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  1. OurJud

    OurJud Contributing Member Contributor

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    To hesitate

    Discussion in 'Word Mechanics' started by OurJud, Aug 14, 2015.

    Sometimes when I write I get stupid mental blocks, such as suddenly realising I don't know if that comma I just used should really be a full stop.

    The one I'm having now is just as bizarre.

    Can one hesitate 'for a moment'. Or do they simply hesitate?

    Somewhere in the back of my mind, a little voice is telling me the 'for a moment' is redundant, as momentarily is the only way a person can hesitate anyway.

    John hesitated. "I lost it all," he said.

    John hesitated for a moment. "I lost it all," he said.

    ?
     
  2. Steerpike

    Steerpike Felis amatus Supporter Contributor

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    I prefer leaving out "for a moment," as that's essentially what a hesitation is. That said, I see this sort of thing in a lot of published writing, where an author may use a short redundancy after a word like that. If it just happens once or twice I don't think much of it and I doubt many readers would even notice it in the ordinary course of reading. But I think the first version is just tighter writing.
     
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  3. peachalulu

    peachalulu Contributing Member Reviewer Contributor

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    I would only use it if it's something that would create extra oomph to the scene.
    For instance -
    Elsie snatched up the gun. "Don't move." Her hand trembled.
    John smirked, not the least bit surprised. "You know you're not going to shoot me," he said before moving towards her.
    She hesitated a moment then pulled the trigger.

    In something like that I like the extra words extending the moment - even if it is redundant. Sometimes redundancy works. Just play with the scene and see what works best.
     
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  4. OurJud

    OurJud Contributing Member Contributor

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    I see what both of you are saying, and I agree to a point. I think it is tighter without the redundancy, but something niggled me about the fact there's no real-time pause between the hesitation and him speaking.

    I know the reader should be able to 'hear' that pause, as I've told them it's there, but I thought maybe the 'for a moment' forced a real-time pause before he speaks.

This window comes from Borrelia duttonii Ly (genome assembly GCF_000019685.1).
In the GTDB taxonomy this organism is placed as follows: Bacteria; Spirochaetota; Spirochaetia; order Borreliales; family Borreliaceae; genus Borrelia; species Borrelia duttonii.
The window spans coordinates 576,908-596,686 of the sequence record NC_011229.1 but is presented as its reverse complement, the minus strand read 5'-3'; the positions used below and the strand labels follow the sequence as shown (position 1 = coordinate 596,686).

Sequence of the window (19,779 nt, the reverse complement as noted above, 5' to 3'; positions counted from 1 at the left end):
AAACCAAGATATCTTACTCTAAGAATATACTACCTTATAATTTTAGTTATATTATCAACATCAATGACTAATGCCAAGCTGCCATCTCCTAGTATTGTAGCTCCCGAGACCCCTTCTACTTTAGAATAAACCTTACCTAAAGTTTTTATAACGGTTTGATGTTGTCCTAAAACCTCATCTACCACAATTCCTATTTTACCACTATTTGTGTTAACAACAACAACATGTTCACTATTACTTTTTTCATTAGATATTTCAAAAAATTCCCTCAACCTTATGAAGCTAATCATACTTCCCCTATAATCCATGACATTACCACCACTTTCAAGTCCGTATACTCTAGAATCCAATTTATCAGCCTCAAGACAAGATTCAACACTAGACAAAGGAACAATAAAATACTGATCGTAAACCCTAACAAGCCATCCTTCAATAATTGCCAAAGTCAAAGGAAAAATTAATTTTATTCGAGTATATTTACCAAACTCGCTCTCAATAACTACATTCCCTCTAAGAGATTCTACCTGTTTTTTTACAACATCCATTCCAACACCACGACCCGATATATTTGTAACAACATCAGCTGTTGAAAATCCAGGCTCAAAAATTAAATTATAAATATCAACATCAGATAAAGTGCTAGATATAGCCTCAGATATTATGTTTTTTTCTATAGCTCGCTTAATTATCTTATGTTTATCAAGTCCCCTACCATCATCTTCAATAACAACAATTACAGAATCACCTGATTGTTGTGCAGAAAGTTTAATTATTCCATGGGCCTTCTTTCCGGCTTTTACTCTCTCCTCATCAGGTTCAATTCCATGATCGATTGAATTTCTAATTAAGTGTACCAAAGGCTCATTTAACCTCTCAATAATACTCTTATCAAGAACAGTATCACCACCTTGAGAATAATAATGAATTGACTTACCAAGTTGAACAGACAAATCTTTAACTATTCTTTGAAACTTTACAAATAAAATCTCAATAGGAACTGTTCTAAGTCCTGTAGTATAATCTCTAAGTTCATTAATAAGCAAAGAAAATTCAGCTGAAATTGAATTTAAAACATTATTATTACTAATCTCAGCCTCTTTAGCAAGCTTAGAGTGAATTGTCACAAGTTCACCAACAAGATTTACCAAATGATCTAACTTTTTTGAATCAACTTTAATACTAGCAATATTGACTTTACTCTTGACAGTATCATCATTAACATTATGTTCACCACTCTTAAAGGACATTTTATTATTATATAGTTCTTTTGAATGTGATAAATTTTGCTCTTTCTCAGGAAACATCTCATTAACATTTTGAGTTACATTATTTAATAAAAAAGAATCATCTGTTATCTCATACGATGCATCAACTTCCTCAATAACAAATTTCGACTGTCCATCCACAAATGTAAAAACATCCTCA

Anyway, thanks.
     
  5. No-Name Slob

    No-Name Slob Contributing Member Supporter Contributor

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    You don't have to use the word "hesitate," either if you're worried about encouraging a full stop, but don't want to sound redundant. In fact, if this is the actual text and you're trying to convey intense emotions, I think there are better options which don't employ either word/phrase, and might do a better job at "showing" while still implying a brief pause.

    John stumbled over his words, unable to string the right ones together. "I lost it all," he said.

    John lingered in the weight of the moment. "I lost it all," he said.
     
  6. Sifunkle

    Sifunkle Dis Member

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    I might be taking you out of context, but this isn't strictly true (depending on how liberal your definition of 'moment' is ;) ).

    John hesitated to play the game of basketball with Jane - implies more of a procrastination-until-stated-otherwise, in light of some offer or pressure. Doesn't suggest whether John does or doesn't play in the end.

    John hesitated to eat meat - more of a figurative meaning, stating a general predisposition or attitude against something.

    So I don't think it's wrong to add 'for a moment' to clarify that you are using the briefly pause meaning, although I agree with @Steerpike that it's snappier to omit in your example. The context made the meaning clear. I also like @No-Name Slob 's ideas (thanks :D) and will make use of them myself, as I think I overuse 'hesitated', 'paused', etc in my own writing.
     
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  7. ChickenFreak

    ChickenFreak Contributing Member Contributor

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    I've been known to use something like:

    John hesitated. Then he said, "I lost it all."

    But just because I use it doesn't mean I've made up my mind whether I like it. :)
     
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